This one is subtle enough that you probably don’t consciously notice the subverted rhymes at all. I think they’re there, though, and are at work at a subconscious level to make the verse more satisfying. When the second line ends with “womb,” it sets you up to expect the usual rhyme, “tomb.” That rhyme is not forthcoming; but the third line, while rhyming with the first, also contains the idea of the tomb that the second line prepared you to subconsciously expect.

There’s something similar at work in the next two lines, though I can’t properly call it a subverted rhyme. “Watching over you when you were…” makes you anticipate “small” at least as much as “young.” “Young” is the word they actually use, but the word “small” has still been primed in your mind, making the next two lines, which rhyme with “small,” more satisfying.

The song is hardly great poetry, but at least it is poetry, not a gag, and demonstrates the legitimately poetic possibilities of this technique of creating anticipations and then subverting them. And, unlike the previous examples, this one doesn’t dissonantly fail to rhyme. On the contrarty, its subverted expectations serve to bind the poem more tightly together.

Finally, here’s an example of my own — just some doggerel I slapped together as an experiment:

The lily and the gentle dove
Remind me of the one I fear.
Yes, I allude to you, my dear,
For I do fear to fall in love.

What do you think? It’s not Shakespeare or anything, but I think it works. First you expect the second line to end with “love,” then the third line, and then the fourth line finally delivers. As in good music, the dissonance is followed by a pleasing resolution. And as in “Kiss Me, Son of God,” the form reflects the content, as the second line uses the unexpected non-rhyme to express an unexpected feeling.

I intend to spend some more time tinkering with this technique, and I would be grateful to any commenters who can point me to other examples of this kind of thing in poetry.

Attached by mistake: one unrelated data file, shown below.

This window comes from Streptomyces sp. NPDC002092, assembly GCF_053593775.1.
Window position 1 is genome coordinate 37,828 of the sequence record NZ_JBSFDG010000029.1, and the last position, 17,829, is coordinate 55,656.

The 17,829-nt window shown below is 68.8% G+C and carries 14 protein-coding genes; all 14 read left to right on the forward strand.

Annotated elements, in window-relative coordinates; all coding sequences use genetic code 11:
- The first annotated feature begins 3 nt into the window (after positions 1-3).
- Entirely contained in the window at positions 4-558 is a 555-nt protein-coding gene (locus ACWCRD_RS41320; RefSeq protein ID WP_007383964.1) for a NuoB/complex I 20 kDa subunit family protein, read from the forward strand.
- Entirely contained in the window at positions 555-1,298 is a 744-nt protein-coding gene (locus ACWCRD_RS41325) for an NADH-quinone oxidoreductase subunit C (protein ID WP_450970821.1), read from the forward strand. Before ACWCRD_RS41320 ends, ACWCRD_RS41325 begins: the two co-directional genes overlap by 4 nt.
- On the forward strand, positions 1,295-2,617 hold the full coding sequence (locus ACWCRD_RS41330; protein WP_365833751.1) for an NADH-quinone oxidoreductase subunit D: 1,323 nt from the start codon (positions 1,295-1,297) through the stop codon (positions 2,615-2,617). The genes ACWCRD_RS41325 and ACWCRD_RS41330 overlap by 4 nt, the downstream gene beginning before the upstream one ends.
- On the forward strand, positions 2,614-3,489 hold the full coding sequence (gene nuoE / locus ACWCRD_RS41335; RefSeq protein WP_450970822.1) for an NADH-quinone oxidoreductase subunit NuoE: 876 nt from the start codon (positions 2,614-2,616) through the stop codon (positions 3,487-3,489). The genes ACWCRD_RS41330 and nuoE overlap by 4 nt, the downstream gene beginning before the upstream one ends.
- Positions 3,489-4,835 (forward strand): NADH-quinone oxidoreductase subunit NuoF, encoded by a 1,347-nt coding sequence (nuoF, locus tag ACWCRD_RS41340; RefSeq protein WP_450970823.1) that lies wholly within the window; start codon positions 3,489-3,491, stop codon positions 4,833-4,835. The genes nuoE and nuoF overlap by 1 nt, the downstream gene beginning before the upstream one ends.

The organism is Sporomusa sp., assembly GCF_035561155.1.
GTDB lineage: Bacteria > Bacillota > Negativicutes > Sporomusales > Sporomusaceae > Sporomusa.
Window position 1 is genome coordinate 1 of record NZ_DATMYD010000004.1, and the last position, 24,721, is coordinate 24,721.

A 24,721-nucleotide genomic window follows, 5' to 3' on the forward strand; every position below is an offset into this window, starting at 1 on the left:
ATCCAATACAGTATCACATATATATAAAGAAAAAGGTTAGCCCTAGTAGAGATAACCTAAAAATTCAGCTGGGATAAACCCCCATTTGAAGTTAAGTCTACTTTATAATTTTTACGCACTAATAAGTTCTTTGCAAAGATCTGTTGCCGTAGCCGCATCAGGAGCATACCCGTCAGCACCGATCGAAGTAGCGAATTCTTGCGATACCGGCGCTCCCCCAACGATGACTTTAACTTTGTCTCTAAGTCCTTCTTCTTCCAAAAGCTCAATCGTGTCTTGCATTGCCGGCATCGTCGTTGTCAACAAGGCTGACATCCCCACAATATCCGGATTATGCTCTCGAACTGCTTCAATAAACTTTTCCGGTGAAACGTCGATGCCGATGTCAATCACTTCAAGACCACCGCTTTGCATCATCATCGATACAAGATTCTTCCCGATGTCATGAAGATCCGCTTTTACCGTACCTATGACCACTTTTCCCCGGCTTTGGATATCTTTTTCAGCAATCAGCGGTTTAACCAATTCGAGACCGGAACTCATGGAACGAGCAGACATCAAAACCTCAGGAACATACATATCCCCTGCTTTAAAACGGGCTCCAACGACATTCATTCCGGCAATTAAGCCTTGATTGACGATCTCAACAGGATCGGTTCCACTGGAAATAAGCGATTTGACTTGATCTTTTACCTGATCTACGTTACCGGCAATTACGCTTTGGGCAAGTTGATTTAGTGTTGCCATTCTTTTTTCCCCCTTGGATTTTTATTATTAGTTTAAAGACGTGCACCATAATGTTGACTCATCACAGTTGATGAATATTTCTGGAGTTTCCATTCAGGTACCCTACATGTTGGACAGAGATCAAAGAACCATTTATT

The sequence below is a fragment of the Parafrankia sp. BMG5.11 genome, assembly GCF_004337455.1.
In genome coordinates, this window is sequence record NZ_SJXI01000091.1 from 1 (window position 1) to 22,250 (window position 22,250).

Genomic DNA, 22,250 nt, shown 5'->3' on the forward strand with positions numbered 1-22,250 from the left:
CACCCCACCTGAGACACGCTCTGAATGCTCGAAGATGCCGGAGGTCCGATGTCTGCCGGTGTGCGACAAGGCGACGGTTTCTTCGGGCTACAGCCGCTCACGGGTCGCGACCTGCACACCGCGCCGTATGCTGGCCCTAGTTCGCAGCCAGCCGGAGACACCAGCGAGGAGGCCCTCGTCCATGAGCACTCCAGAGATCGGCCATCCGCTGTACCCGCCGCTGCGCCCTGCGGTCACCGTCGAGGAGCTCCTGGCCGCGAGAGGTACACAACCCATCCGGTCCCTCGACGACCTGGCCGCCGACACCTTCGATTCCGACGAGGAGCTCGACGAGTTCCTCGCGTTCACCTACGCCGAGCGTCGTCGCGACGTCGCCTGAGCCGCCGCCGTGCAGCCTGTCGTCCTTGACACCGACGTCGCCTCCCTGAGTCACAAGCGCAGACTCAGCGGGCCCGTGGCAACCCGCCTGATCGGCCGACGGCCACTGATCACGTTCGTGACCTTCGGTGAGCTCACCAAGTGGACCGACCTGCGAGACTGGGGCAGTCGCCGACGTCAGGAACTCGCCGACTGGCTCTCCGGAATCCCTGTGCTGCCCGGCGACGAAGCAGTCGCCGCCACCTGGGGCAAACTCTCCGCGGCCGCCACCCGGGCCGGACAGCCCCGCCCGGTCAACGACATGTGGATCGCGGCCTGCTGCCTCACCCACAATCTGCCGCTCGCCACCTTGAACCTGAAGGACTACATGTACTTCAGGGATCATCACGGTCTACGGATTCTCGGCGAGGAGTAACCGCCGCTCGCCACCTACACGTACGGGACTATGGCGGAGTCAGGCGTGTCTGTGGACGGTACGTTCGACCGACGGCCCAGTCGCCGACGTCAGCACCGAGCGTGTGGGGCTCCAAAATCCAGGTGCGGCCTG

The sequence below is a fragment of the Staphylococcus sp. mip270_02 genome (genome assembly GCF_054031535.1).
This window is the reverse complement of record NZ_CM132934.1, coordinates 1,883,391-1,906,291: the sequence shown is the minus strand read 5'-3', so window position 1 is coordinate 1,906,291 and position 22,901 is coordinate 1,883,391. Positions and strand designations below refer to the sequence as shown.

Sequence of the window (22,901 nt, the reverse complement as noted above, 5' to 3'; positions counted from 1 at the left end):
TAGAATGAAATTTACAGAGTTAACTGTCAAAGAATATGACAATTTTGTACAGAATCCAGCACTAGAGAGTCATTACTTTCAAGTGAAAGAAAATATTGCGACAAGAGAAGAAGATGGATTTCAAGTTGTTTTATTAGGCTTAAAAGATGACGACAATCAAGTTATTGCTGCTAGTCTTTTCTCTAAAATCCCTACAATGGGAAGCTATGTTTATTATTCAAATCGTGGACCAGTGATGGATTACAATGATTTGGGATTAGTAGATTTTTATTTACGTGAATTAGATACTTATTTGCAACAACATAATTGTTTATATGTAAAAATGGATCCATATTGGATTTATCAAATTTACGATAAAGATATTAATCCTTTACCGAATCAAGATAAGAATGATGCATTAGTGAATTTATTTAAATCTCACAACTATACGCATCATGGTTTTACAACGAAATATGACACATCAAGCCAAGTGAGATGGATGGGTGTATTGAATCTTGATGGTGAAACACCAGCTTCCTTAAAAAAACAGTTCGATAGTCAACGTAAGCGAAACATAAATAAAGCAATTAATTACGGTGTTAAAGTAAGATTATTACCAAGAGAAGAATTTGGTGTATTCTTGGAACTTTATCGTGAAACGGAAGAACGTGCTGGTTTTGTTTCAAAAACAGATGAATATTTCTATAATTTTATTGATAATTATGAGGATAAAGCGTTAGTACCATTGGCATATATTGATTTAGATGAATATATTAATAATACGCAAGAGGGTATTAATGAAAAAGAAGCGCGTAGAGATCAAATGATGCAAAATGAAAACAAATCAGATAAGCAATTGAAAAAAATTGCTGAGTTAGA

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Move over once, move over twice: 9/11 prophecies

This is a collection of poems, song lyrics, etc., which were written prior to September 11, 2001, and which can be interpreted as prophecies of the terrorist attacks that took place on that day. Most of these were identified by William John, but some of them are my own.

(Update: See here for more of these, also from William John.)

Nostradamus:

Quatrain 10.72 from Nostradamus’s Centuries reads as follows:

L’an mil neuf cens nonante neuf sept mois,
Du ciel viendra vn grand Roy d’effraieur.
Resusciter le grand Roy d’Angolmois.
Avant apres Mars regner par bon heur.

“In the year 1999, seventh month, from the sky will come a great king of terror….” It’s very evocative of 9/11, but the date just isn’t quite right. Several people have noticed that “sept mois,” while literally referring to the seventh month, July, also suggests September, abbreviated as Sept. — but the year is still wrong. William John, though, has pointed out that we get from sept (July) to Sept. (September) by adding two. If we do the same for the year, adding two to 1999, we get 2001 — a perfect match. This is, as we shall see, an important pattern. Several other 9/11 prophecies also require adding two — and, like Nostradamus’s quatrain, they contain internal hints (like Nostradamus’s ambiguous sept) that adding two is necessary.